• When they're happy, they push the new code (which includes the Dockerfile) and the CI builds the new dev image and run the tests.
  • The CI builds the images in the same host every time, so it can take advantage of caching. If the Dockerfile has no changes, the build takes less than a second.
  • When a new tag is created, the CI builds a production image with the $TAG as the image tag.
  • For production, we use an orchestrator, not a Compose YAML. We don't want to store sensitive data that can be in the docker-compose.yml in the project repository. To upgrade, we just pull the new tag from the registry (we can do this automatically, but I'm not confident yet to deploy to production without human testing before :D).

Of course you can build images every time for development, but there are projects that can take a long time to build. For example, Python3 + pandas can take 25 minutes to build, so it's frustating if you have to switch between projects often. On the other hand, pull an image takes less than a minute.

We use this approach because GitLab give us the CI, the Registry and the runners to build images and run tests. You can do it without it, but you will need to integrate all components on your own. The flow isn't perfect, it has some drawbacks, but are minor in our scenario.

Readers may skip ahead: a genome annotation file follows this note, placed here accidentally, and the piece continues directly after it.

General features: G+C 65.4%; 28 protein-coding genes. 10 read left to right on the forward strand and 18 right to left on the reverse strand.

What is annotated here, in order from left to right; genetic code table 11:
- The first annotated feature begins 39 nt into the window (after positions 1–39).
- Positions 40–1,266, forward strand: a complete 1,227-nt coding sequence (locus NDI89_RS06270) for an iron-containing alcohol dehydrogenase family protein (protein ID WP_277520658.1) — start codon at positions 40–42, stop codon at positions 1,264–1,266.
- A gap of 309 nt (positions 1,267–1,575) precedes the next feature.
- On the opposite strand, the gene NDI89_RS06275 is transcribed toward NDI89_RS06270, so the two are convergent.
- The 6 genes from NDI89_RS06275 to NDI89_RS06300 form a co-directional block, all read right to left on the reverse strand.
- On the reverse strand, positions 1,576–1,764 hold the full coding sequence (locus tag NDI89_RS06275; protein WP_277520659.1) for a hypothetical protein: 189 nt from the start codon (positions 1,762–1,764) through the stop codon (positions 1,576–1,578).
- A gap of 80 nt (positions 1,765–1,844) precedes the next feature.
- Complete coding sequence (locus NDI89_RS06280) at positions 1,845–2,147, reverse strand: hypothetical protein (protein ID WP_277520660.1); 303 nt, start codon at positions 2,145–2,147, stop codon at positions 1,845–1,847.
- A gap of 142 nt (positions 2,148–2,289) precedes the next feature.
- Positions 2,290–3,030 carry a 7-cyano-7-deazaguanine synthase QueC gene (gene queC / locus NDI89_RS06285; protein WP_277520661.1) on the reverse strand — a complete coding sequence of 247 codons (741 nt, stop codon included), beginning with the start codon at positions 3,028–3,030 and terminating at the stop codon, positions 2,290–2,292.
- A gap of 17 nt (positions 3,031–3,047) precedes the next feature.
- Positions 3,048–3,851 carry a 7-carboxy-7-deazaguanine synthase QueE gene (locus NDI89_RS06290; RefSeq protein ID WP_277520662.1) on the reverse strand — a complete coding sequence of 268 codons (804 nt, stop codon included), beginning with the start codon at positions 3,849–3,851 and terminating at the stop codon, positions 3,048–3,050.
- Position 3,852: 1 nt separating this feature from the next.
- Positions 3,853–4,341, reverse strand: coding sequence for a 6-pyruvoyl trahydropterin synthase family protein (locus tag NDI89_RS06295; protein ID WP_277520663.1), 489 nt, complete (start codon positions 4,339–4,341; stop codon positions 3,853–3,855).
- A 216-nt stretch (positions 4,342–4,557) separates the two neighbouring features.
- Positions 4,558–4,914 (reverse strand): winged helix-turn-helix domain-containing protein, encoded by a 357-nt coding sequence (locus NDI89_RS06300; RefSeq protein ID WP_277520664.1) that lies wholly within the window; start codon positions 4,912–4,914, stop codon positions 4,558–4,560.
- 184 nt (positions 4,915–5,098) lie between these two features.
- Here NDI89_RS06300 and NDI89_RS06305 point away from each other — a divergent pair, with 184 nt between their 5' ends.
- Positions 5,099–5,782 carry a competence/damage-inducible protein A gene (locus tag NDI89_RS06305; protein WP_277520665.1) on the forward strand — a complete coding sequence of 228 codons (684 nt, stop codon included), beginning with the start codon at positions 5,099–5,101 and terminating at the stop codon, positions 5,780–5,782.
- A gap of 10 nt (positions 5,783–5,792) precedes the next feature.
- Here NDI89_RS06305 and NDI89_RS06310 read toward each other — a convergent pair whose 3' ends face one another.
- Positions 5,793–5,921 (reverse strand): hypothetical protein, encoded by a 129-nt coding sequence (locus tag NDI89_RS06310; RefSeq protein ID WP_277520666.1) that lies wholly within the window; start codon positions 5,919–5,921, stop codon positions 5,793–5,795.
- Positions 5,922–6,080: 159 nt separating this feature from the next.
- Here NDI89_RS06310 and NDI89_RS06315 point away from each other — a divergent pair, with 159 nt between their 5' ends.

• +1 because you pointed out very interesting details, like how you deal with images and Dockerfile changes at the same time
    – zurfyx
    Feb 11, 2017 at 11:08
  • Agree. You brought up very good points. We actually use swarm, ansible and Jenkins and have a very complex setup that is all automated and rolls containers as they pass build tests. I tried to minimize scope on my reply because Docker and ci/cd can get very complicated very faster. Compose is great if you have a container that needs to be tested or if your requirements are small. Currently we manage over 300 containers in production and are build system is a little more complex then described above. @zurfyx pm if you want to chat privately. Feb 11, 2017 at 12:20
  • @GHETTO.CHiLD I appreciate that from someone who's proficient with Docker, but I'm not sure how to contact you. Feel free to use any of the social platforms on my profile
    – zurfyx
    Feb 11, 2017 at 12:33